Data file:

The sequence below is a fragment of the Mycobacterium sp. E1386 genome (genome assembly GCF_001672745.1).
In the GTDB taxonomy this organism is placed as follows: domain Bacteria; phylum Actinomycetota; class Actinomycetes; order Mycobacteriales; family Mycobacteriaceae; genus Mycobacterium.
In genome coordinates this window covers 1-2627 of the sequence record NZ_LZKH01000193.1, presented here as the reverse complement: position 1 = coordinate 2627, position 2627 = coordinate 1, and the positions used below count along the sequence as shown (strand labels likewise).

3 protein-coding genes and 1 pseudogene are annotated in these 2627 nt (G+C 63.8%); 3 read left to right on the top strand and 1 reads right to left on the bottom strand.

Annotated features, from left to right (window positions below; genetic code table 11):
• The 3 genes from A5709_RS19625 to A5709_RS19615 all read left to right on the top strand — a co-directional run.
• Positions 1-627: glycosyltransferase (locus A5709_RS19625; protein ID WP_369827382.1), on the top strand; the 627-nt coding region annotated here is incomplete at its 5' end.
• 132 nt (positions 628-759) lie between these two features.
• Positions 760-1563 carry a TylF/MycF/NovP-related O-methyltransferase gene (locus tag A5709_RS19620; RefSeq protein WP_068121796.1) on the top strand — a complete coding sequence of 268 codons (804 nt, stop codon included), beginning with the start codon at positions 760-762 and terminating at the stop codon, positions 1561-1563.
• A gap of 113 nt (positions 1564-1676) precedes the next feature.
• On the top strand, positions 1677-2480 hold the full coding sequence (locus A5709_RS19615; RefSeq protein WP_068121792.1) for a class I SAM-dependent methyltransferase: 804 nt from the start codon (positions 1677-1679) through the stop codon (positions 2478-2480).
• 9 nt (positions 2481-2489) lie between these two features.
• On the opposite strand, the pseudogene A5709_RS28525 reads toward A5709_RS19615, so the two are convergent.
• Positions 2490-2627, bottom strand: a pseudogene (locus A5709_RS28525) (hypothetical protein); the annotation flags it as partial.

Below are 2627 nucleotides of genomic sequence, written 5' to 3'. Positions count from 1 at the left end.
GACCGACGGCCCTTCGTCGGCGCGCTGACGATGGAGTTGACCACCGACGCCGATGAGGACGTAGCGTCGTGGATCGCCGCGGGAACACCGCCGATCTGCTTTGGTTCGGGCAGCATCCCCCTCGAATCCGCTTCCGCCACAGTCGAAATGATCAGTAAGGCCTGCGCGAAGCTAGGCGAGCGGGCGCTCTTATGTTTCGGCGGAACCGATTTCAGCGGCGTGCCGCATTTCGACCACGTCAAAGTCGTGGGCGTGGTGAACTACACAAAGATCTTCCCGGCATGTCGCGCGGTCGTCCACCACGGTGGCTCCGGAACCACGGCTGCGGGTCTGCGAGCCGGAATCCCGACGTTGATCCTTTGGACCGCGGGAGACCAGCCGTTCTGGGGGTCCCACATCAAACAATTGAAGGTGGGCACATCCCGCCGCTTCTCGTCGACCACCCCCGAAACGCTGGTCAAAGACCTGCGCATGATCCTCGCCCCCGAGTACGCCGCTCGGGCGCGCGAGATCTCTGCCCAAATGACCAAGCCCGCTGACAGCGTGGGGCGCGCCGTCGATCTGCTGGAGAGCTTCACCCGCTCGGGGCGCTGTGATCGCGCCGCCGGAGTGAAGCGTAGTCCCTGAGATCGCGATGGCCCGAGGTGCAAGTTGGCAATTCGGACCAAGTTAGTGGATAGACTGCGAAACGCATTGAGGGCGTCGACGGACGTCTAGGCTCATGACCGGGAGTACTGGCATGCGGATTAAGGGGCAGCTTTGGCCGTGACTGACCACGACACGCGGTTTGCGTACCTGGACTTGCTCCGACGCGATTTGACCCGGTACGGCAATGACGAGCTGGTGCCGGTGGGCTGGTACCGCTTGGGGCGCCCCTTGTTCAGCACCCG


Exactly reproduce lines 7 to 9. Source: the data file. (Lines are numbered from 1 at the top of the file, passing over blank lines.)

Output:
• Positions 1-627: glycosyltransferase (locus A5709_RS19625; protein ID WP_369827382.1), on the top strand; the 627-nt coding region annotated here is incomplete at its 5' end.
• 132 nt (positions 628-759) lie between these two features.
• Positions 760-1563 carry a TylF/MycF/NovP-related O-methyltransferase gene (locus tag A5709_RS19620; RefSeq protein WP_068121796.1) on the top strand — a complete coding sequence of 268 codons (804 nt, stop codon included), beginning with the start codon at positions 760-762 and terminating at the stop codon, positions 1561-1563.